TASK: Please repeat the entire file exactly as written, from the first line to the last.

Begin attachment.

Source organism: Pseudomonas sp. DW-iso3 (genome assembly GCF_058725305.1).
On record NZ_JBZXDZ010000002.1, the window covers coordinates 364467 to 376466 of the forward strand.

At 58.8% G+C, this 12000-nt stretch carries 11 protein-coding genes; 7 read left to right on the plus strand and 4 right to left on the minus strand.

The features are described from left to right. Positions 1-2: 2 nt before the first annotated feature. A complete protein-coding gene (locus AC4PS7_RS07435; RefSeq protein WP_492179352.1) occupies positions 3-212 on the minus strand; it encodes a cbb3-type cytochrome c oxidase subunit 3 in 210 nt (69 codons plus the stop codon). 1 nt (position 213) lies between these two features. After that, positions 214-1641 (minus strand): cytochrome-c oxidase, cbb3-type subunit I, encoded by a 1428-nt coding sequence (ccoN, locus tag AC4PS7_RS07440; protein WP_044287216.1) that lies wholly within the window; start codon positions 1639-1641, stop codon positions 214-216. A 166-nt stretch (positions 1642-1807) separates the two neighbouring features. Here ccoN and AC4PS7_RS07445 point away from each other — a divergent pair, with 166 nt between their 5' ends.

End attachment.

Source organism: Pseudomonas sp. DW-iso3 (genome assembly GCF_058725305.1).
On record NZ_JBZXDZ010000002.1, the window covers coordinates 364467 to 376466 of the forward strand.

At 58.8% G+C, this 12000-nt stretch carries 11 protein-coding genes; 7 read left to right on the plus strand and 4 right to left on the minus strand.

The features are described from left to right. Positions 1-2: 2 nt before the first annotated feature. A complete protein-coding gene (locus AC4PS7_RS07435; RefSeq protein WP_492179352.1) occupies positions 3-212 on the minus strand; it encodes a cbb3-type cytochrome c oxidase subunit 3 in 210 nt (69 codons plus the stop codon). 1 nt (position 213) lies between these two features. After that, positions 214-1641 (minus strand): cytochrome-c oxidase, cbb3-type subunit I, encoded by a 1428-nt coding sequence (ccoN, locus tag AC4PS7_RS07440; protein WP_044287216.1) that lies wholly within the window; start codon positions 1639-1641, stop codon positions 214-216. A 166-nt stretch (positions 1642-1807) separates the two neighbouring features. Here ccoN and AC4PS7_RS07445 point away from each other — a divergent pair, with 166 nt between their 5' ends.